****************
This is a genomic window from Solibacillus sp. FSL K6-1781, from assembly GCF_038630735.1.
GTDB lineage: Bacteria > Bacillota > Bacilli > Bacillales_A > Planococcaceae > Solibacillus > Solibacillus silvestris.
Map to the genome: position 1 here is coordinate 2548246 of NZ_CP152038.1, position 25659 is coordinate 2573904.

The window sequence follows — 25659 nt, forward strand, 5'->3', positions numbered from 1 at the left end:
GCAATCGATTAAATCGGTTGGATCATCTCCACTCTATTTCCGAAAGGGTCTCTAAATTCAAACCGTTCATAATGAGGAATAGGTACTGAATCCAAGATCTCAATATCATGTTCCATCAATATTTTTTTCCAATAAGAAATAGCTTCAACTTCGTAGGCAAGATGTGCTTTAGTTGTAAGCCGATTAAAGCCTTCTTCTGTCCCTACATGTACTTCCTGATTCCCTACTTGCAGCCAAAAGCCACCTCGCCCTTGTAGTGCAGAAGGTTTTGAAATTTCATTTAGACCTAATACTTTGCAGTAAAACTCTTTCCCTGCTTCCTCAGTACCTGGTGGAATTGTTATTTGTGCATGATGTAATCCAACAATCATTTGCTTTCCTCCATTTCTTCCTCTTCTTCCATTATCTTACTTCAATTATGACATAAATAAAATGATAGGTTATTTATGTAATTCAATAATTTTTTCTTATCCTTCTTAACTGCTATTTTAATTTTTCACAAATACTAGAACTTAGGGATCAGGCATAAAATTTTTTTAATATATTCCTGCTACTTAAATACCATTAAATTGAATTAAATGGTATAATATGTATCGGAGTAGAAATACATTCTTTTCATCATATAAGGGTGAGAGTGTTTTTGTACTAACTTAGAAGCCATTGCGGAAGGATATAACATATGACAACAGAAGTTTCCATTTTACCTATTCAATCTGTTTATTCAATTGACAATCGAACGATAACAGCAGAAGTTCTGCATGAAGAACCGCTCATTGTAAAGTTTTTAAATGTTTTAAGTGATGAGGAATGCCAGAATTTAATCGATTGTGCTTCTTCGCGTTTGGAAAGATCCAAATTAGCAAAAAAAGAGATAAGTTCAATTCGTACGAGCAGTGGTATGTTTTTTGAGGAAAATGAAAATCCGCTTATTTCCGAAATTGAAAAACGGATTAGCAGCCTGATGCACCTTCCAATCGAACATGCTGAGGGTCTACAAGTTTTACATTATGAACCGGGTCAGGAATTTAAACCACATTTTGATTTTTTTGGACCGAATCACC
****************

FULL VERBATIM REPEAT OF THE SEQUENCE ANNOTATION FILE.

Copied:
This is a genomic window from Solibacillus sp. FSL K6-1781, from assembly GCF_038630735.1.
GTDB lineage: Bacteria > Bacillota > Bacilli > Bacillales_A > Planococcaceae > Solibacillus > Solibacillus silvestris.
Map to the genome: position 1 here is coordinate 2548246 of NZ_CP152038.1, position 25659 is coordinate 2573904.

The window sequence follows — 25659 nt, forward strand, 5'->3', positions numbered from 1 at the left end:
GCAATCGATTAAATCGGTTGGATCATCTCCACTCTATTTCCGAAAGGGTCTCTAAATTCAAACCGTTCATAATGAGGAATAGGTACTGAATCCAAGATCTCAATATCATGTTCCATCAATATTTTTTTCCAATAAGAAATAGCTTCAACTTCGTAGGCAAGATGTGCTTTAGTTGTAAGCCGATTAAAGCCTTCTTCTGTCCCTACATGTACTTCCTGATTCCCTACTTGCAGCCAAAAGCCACCTCGCCCTTGTAGTGCAGAAGGTTTTGAAATTTCATTTAGACCTAATACTTTGCAGTAAAACTCTTTCCCTGCTTCCTCAGTACCTGGTGGAATTGTTATTTGTGCATGATGTAATCCAACAATCATTTGCTTTCCTCCATTTCTTCCTCTTCTTCCATTATCTTACTTCAATTATGACATAAATAAAATGATAGGTTATTTATGTAATTCAATAATTTTTTCTTATCCTTCTTAACTGCTATTTTAATTTTTCACAAATACTAGAACTTAGGGATCAGGCATAAAATTTTTTTAATATATTCCTGCTACTTAAATACCATTAAATTGAATTAAATGGTATAATATGTATCGGAGTAGAAATACATTCTTTTCATCATATAAGGGTGAGAGTGTTTTTGTACTAACTTAGAAGCCATTGCGGAAGGATATAACATATGACAACAGAAGTTTCCATTTTACCTATTCAATCTGTTTATTCAATTGACAATCGAACGATAACAGCAGAAGTTCTGCATGAAGAACCGCTCATTGTAAAGTTTTTAAATGTTTTAAGTGATGAGGAATGCCAGAATTTAATCGATTGTGCTTCTTCGCGTTTGGAAAGATCCAAATTAGCAAAAAAAGAGATAAGTTCAATTCGTACGAGCAGTGGTATGTTTTTTGAGGAAAATGAAAATCCGCTTATTTCCGAAATTGAAAAACGGATTAGCAGCCTGATGCACCTTCCAATCGAACATGCTGAGGGTCTACAAGTTTTACATTATGAACCGGGTCAGGAATTTAAACCACATTTTGATTTTTTTGGACCGAATCACC